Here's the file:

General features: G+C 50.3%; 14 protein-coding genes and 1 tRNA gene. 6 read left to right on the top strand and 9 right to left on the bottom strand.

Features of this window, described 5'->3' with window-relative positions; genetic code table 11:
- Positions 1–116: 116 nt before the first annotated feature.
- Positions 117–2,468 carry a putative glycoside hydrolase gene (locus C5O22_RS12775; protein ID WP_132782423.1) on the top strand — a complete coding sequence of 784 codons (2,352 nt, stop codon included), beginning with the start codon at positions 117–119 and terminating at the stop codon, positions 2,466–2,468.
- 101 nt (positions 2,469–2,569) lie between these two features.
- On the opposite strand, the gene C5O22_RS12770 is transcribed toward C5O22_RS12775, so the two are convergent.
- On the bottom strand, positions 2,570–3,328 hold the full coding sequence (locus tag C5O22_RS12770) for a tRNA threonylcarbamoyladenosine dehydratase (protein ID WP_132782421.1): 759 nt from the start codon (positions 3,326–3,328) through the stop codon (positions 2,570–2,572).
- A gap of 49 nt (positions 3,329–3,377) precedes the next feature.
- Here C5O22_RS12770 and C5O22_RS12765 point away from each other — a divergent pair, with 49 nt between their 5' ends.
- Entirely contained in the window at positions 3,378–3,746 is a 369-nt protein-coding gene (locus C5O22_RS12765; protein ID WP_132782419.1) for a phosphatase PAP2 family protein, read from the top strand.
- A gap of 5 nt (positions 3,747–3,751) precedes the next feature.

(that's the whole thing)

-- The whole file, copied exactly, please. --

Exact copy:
General features: G+C 50.3%; 14 protein-coding genes and 1 tRNA gene. 6 read left to right on the top strand and 9 right to left on the bottom strand.

Features of this window, described 5'->3' with window-relative positions; genetic code table 11:
- Positions 1–116: 116 nt before the first annotated feature.
- Positions 117–2,468 carry a putative glycoside hydrolase gene (locus C5O22_RS12775; protein ID WP_132782423.1) on the top strand — a complete coding sequence of 784 codons (2,352 nt, stop codon included), beginning with the start codon at positions 117–119 and terminating at the stop codon, positions 2,466–2,468.
- 101 nt (positions 2,469–2,569) lie between these two features.
- On the opposite strand, the gene C5O22_RS12770 is transcribed toward C5O22_RS12775, so the two are convergent.
- On the bottom strand, positions 2,570–3,328 hold the full coding sequence (locus tag C5O22_RS12770) for a tRNA threonylcarbamoyladenosine dehydratase (protein ID WP_132782421.1): 759 nt from the start codon (positions 3,326–3,328) through the stop codon (positions 2,570–2,572).
- A gap of 49 nt (positions 3,329–3,377) precedes the next feature.
- Here C5O22_RS12770 and C5O22_RS12765 point away from each other — a divergent pair, with 49 nt between their 5' ends.
- Entirely contained in the window at positions 3,378–3,746 is a 369-nt protein-coding gene (locus C5O22_RS12765; protein ID WP_132782419.1) for a phosphatase PAP2 family protein, read from the top strand.
- A gap of 5 nt (positions 3,747–3,751) precedes the next feature.